He has an above average double play partner in Aaron Hill, who has limited range, but a strong glove and a 4.1 UZR/150 rating. Adam Lind will likely start at first, and he's proved to be a very capable defender during his time there, but offensive leader Jose Bautista was an atrocious 10.4 runs below average at 3B last year. Pair that up with J.P. Arencibia as a slightly above average defensive catcher and you're looking at a middle of the pack defensive team.
A solid starter last season, Cameron will be one of the Sox top options off the bench
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Rankings: 1) Red Sox, 2) Blue Jays, 3) Orioles, 4) Yankees and 5) Rays
The Red Sox strong bench is led by two players who could wind up battling their way into starting spots. After joining the Sox last year, Mike Cameron made himself a valuable asset, struggling through multiple injuries to hit .260 in 40+ games. When healthy, Cameron provides a stellar glove and some pop off the bench, which matches up nicely with the defense and potential of switch-hitting infielder Jed Lowrie. After missing the end of 2009 and most of 2010 recovering from a wrist injury, Lowrie could push Scutaro as the starting SS coming off of a 55 game stretch where he hit .287 with a BB:K ratio of 1:1 and a .381 OBP.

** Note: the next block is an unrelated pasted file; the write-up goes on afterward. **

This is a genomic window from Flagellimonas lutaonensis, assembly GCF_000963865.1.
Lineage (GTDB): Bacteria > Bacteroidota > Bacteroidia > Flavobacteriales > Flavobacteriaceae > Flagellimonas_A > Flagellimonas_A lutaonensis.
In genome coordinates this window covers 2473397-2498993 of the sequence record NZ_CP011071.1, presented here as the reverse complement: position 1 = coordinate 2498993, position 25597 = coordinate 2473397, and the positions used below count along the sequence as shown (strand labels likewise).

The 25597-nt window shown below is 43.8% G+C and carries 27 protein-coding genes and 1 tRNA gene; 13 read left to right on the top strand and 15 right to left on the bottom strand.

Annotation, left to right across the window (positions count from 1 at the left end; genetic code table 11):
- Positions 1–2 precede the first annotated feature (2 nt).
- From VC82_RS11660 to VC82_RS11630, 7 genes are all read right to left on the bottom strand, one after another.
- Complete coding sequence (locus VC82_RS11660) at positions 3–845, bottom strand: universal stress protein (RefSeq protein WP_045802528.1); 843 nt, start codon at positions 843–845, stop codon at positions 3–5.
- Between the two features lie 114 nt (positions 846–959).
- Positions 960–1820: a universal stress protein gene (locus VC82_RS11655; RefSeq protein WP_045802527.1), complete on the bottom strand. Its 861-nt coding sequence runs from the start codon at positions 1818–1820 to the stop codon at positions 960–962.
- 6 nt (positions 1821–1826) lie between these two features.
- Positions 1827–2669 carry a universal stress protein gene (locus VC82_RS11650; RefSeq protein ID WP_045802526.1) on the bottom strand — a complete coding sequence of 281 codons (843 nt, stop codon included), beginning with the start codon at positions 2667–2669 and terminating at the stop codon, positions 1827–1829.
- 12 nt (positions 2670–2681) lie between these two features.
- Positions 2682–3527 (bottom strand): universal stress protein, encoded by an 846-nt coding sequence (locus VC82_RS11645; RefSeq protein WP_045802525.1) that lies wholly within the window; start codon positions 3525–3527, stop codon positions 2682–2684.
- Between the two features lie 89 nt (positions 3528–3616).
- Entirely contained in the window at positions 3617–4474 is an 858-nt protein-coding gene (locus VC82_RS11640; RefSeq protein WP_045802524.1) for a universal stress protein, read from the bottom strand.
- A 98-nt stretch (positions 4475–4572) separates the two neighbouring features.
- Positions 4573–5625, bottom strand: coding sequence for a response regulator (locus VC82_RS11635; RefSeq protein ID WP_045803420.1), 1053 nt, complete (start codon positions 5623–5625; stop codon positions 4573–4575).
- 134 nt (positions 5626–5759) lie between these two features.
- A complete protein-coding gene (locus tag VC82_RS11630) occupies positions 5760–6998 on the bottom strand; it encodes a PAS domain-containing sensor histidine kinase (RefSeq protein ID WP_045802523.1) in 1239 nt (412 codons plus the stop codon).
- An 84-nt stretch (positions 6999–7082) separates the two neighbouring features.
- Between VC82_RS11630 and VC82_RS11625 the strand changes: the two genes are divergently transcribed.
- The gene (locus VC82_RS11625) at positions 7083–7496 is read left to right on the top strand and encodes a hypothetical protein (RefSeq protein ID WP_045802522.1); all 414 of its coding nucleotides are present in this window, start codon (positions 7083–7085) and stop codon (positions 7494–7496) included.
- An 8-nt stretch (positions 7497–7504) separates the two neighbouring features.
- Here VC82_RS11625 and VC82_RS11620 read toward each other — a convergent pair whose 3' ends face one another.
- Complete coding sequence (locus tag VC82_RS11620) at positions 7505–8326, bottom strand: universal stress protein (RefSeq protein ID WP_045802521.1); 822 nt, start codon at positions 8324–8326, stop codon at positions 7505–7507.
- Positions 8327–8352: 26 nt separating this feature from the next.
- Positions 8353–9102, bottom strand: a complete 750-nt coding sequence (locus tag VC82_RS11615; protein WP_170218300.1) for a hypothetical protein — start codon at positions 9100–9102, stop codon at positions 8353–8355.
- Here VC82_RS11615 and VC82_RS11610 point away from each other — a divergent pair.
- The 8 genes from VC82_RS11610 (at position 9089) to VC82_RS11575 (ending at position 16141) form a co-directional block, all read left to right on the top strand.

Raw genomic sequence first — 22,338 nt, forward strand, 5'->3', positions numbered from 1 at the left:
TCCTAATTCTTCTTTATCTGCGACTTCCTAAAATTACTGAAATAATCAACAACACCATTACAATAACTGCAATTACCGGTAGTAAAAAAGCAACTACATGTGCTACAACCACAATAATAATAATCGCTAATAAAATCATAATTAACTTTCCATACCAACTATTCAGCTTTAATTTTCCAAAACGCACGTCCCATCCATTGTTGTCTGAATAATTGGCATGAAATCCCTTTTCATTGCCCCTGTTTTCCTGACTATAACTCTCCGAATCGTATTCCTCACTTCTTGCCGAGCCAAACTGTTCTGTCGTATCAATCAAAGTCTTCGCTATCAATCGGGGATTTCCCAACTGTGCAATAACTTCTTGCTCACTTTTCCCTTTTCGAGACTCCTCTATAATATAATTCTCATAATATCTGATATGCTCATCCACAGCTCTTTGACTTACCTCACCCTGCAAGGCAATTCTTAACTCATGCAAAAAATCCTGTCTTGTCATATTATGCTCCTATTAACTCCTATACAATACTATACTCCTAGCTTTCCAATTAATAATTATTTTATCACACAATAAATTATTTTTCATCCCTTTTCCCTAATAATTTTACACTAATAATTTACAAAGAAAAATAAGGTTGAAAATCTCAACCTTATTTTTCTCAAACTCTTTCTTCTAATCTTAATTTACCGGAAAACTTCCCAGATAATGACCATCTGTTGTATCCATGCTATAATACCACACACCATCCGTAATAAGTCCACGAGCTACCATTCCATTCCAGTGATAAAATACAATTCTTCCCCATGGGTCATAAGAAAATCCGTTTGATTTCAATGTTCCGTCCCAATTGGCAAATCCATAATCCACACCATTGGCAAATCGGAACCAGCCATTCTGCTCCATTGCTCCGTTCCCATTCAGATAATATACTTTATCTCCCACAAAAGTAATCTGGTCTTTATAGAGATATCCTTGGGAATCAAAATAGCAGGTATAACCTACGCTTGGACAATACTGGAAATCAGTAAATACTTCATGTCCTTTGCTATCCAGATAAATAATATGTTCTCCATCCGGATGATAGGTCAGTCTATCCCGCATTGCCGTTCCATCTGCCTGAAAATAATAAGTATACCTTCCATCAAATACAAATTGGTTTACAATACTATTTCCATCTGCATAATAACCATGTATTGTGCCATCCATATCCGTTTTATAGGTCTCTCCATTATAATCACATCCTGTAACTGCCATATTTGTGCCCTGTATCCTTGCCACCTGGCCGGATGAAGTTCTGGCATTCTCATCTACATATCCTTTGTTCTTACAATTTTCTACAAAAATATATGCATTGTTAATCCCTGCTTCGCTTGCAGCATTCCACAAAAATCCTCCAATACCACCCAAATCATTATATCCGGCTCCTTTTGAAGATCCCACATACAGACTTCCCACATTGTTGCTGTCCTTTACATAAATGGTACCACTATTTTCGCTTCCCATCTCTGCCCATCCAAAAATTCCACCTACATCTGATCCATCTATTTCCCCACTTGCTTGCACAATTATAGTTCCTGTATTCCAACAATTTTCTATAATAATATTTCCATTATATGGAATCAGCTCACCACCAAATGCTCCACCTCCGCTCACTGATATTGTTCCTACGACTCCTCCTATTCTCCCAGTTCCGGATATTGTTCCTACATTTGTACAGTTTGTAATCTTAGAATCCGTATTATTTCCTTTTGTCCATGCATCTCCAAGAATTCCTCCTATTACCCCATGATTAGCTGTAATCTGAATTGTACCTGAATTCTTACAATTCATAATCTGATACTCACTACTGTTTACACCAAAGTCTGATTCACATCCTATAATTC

Whichever catcher between Varitek and Salty fails to gain the starting job will add some experience off the bench and will likely be joined by either Ryan Kalish or Lars Anderson, two top prospects in the Sox system who would provide a LH bat off the bench. Kalish may have the upper hand after appearing in over 50 games last season and showing some power, speed and patience at the plate.